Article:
KUALA LUMPUR, Oct 14 — The United States’ National Institutes of Health (NIH) has halted a trial of Eli Lilly’s monoclonal antibody treatment for the coronavirus.
STAT reported NIH as saying that one of the two groups in the trial — one received the antibody, and the other a placebo — was getting better outcomes than the other, though it did not state which group may have crossed a safety threshold.
NIH reportedly said the study’s independent data safety monitoring board (DSMB) had recommended postponing the enrollment of new patients in the trial.
According to STAT, both Eli Lilly, an American pharmaceutical company, and the NIH referred to a potential safety issue, which appeared to indicate that the difference between the trial groups was due to a possible side effect.
Eli Lilly was previously quoted saying that its antibody treatment, LY-CoV555, reduced the amount of virus in Covid-19 patients’ nasal swabs and seemed to help keep patients out of hospitalisation. This study, however, was about people who had been diagnosed with Covid-19 but were not yet admitted to hospital.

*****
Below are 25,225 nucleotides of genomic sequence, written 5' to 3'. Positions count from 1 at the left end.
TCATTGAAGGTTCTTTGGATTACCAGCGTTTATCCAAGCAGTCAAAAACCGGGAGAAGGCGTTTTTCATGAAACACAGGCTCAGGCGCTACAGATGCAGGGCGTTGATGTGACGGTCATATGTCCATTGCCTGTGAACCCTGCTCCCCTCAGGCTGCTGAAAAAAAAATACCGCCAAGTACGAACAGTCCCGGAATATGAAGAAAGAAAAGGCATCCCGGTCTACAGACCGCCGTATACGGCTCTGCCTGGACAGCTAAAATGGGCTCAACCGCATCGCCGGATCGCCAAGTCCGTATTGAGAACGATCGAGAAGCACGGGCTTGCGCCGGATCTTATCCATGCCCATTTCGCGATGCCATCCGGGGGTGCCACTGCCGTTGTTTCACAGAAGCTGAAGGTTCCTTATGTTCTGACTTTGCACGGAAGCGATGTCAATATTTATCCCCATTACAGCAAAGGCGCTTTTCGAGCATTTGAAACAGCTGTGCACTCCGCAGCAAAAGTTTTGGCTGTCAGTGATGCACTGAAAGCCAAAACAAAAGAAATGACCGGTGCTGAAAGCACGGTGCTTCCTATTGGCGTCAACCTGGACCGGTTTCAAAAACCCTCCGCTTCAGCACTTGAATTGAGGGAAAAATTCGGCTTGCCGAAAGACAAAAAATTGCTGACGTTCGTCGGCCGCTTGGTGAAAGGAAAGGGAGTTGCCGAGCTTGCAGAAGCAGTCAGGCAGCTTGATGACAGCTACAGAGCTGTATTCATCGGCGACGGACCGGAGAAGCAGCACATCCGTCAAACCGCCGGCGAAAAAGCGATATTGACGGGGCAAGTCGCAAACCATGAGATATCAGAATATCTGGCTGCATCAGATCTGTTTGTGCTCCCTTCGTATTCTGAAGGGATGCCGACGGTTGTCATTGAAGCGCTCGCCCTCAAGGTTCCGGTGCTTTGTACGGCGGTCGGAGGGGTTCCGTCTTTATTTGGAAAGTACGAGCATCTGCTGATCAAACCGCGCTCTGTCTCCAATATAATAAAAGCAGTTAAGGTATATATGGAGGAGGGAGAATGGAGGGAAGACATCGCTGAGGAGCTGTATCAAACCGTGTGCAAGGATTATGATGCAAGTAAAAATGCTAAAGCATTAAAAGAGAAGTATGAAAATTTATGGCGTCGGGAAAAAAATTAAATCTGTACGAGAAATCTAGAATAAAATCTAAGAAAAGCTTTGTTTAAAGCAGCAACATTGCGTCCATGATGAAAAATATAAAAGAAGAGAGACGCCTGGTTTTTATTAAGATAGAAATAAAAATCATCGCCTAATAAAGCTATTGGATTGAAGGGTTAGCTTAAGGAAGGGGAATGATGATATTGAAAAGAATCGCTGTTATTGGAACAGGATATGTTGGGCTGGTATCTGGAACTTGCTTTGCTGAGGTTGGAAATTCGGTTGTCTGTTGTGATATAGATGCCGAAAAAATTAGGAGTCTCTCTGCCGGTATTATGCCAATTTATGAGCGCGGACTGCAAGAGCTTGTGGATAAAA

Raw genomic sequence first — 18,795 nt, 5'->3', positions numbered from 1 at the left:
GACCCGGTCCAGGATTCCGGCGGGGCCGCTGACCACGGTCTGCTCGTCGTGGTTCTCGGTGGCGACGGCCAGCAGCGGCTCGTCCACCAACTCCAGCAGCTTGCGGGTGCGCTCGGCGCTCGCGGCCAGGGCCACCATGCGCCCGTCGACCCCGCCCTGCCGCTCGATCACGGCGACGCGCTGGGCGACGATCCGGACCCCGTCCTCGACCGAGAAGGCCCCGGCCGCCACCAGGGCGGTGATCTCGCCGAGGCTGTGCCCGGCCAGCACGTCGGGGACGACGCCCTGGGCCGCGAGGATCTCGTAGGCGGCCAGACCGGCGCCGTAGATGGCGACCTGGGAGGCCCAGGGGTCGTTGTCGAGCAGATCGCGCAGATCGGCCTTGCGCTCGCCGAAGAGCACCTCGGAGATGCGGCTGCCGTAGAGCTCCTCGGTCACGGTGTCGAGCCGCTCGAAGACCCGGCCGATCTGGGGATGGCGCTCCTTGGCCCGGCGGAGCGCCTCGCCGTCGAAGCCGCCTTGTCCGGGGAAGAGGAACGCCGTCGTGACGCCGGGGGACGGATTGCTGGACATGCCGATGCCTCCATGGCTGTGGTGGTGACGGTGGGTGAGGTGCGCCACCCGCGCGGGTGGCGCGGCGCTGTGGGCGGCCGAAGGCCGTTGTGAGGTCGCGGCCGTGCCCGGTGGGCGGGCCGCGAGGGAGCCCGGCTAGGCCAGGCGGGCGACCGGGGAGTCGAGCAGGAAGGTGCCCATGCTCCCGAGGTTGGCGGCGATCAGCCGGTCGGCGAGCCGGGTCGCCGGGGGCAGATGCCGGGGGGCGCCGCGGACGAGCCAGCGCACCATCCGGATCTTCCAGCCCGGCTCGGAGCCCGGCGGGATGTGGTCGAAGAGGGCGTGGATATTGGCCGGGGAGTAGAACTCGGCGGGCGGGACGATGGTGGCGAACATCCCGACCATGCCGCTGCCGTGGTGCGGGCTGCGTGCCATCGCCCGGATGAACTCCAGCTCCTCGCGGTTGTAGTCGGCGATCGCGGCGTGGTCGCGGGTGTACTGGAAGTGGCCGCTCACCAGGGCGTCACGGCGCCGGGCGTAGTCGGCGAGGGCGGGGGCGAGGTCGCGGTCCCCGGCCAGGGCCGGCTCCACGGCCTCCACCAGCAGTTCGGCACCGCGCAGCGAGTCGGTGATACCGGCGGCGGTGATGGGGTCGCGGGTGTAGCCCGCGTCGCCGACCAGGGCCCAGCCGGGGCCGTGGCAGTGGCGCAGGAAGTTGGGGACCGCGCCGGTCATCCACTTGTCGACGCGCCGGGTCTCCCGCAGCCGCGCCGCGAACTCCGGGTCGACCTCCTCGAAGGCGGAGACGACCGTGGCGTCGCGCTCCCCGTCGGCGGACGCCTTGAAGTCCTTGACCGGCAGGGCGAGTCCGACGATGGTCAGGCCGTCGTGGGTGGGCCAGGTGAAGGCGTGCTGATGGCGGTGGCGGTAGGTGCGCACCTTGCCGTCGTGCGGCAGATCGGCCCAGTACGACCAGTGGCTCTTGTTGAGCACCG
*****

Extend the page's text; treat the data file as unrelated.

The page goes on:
The trial that was paused had instead tested LY-CoV555 in Covid-19 patients who are currently hospitalised for their disease.
The postponement of Eli Lilly’s antibody treatment study comes after Johnson & Johnson reportedly paused its Covid-19 vaccine trial because of an “unexplained illness” in a participant.
According to the Guardian, the US pharmaceutical corporation was unclear if that participant had received a placebo or the experimental coronavirus vaccine, and that it was not remarkable for large studies like Johnson & Johnson’s trial, which involves 60,000 patients, to be temporarily halted.